Saturday, February 26, 2011

Learning the Culture

Just read an interesting story that Dad sent to me. He found it on CNN:

I find it interesting that black families seem to be so much more interested in their past and wanting their descendants to remember, than those in my family. When I tried to ask questions of family members, or have tried to contact distant family members, I have most often been shunned or told that they can’t remember anything. My mother was this way; and Carol, my cousin,  told me the same thing about her mother (my mom’s sister). They could remember very little. Once in a while I could get my mom to talk but it was rare. And when I showed her her name and her family listed in the 1930 census, she wanted to know why she should care about it.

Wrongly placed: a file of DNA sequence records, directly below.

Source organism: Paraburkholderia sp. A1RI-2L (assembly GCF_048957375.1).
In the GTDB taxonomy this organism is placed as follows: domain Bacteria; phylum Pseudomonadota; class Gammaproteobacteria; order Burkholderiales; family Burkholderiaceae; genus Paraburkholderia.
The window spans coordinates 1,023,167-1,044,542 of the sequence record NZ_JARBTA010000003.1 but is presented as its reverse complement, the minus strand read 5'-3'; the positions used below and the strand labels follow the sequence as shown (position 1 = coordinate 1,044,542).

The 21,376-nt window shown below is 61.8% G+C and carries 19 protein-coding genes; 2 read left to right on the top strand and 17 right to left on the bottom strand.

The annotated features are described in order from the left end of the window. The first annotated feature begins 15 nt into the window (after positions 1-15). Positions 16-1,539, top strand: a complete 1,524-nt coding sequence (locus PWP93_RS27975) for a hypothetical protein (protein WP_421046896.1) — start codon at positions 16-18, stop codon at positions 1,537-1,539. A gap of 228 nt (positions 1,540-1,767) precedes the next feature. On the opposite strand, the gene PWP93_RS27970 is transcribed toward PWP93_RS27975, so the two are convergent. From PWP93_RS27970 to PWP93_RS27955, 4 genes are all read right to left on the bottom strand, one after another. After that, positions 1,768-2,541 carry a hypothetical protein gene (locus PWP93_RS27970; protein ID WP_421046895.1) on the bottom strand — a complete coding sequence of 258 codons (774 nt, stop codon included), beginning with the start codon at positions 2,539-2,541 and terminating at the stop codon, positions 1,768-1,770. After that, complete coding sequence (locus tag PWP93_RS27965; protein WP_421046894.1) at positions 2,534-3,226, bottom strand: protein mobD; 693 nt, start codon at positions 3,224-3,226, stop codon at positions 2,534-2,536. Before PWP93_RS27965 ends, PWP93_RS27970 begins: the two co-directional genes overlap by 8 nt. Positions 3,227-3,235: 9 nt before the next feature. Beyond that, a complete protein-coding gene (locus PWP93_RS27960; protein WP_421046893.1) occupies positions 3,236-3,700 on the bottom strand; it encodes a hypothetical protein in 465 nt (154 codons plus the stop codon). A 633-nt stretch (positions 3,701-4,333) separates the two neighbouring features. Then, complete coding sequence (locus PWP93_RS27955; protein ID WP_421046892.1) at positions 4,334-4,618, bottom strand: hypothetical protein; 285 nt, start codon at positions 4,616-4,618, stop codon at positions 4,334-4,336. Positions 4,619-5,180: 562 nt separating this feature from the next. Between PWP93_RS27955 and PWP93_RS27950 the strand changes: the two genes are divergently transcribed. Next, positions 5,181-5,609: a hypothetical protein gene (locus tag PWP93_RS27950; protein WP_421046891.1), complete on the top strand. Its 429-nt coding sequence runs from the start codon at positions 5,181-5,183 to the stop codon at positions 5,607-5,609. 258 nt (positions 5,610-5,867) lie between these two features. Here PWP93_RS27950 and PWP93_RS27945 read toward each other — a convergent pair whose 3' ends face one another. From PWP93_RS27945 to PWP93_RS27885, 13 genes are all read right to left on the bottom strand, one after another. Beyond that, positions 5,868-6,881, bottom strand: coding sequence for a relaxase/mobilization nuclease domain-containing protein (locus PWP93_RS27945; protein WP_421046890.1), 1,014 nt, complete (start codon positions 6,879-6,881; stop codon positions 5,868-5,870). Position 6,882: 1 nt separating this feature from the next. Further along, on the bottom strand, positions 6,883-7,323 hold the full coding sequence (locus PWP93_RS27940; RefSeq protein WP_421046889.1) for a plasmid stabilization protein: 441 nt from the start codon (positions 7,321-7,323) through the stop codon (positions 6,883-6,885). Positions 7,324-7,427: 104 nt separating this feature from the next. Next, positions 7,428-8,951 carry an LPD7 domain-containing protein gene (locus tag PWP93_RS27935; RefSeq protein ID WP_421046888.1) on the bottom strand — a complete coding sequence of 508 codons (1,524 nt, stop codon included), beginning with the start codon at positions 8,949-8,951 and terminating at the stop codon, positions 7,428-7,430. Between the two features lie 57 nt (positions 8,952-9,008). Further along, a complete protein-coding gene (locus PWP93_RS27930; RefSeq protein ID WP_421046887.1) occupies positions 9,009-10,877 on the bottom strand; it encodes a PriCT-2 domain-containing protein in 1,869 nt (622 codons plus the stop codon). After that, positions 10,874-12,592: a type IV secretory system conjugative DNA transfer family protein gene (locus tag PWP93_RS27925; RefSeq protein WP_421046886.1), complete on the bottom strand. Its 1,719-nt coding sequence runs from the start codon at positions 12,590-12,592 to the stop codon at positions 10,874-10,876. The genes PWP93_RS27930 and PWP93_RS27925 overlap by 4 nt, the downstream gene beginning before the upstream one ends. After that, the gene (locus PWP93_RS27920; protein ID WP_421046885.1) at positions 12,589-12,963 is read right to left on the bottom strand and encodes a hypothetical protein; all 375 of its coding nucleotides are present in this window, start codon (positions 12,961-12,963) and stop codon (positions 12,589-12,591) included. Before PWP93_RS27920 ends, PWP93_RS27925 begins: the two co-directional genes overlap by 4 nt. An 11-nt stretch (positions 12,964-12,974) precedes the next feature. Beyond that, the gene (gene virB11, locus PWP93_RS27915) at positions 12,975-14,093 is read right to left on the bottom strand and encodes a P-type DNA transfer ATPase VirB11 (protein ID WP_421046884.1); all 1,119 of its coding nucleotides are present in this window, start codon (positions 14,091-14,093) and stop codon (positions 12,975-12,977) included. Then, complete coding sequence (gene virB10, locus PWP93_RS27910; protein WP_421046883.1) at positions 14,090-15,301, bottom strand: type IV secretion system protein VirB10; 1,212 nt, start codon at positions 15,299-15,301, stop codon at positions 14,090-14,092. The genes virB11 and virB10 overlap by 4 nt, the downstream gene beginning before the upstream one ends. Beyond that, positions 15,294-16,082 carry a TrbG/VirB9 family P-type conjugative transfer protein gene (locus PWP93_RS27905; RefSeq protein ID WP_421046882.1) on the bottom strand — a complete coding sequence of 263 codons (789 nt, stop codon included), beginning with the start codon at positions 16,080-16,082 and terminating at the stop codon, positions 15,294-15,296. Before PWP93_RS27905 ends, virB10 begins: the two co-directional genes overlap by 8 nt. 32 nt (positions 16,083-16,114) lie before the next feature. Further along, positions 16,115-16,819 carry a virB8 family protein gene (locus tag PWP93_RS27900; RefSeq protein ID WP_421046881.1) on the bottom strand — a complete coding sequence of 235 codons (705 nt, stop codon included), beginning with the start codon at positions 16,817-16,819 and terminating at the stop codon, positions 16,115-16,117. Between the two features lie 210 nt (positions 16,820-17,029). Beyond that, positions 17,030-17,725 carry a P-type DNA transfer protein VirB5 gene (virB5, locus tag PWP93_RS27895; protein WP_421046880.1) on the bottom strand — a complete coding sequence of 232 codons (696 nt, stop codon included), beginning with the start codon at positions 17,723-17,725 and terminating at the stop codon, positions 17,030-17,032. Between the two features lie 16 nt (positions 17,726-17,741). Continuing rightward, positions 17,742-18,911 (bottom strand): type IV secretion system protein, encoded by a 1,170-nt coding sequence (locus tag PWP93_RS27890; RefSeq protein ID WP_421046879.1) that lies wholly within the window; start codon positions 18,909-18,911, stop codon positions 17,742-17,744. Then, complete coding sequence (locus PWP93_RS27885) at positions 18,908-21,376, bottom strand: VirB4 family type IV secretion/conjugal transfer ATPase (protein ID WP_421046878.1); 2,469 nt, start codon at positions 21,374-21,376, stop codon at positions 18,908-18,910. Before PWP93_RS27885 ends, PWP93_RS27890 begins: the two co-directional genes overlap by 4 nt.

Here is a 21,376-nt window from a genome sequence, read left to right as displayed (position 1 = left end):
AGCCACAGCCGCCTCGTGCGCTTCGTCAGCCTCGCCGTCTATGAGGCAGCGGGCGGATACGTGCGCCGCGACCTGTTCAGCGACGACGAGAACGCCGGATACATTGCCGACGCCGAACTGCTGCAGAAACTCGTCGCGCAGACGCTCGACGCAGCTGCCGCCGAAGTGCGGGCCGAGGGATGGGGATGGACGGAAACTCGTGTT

It wasn’t until I saw Rosie O’Donnell on Who Do You Think You Are? that I got a clue about my family history. Although only one line of my family history is Irish, it seems that the celtic philosophy permeated my family’s way of thinking. Rosie mentioned that in her Irish household, the past was forgotten, never spoken of. For some reason, the Irish do not like speaking about their past.

Like many cultures, the Irish have had a hard history. But what makes their history any more difficult than that of the Blacks in America whose ancestors were enslaved, treated like animals and had very difficult lives? What about the American Indians who were forced to leave their homes because of the white man and yet still revere their ancestors. I know little about the Chinese and their hardships, but their ancestors, too, are revered.

Some interesting thoughts. Guess I will have to study this further.

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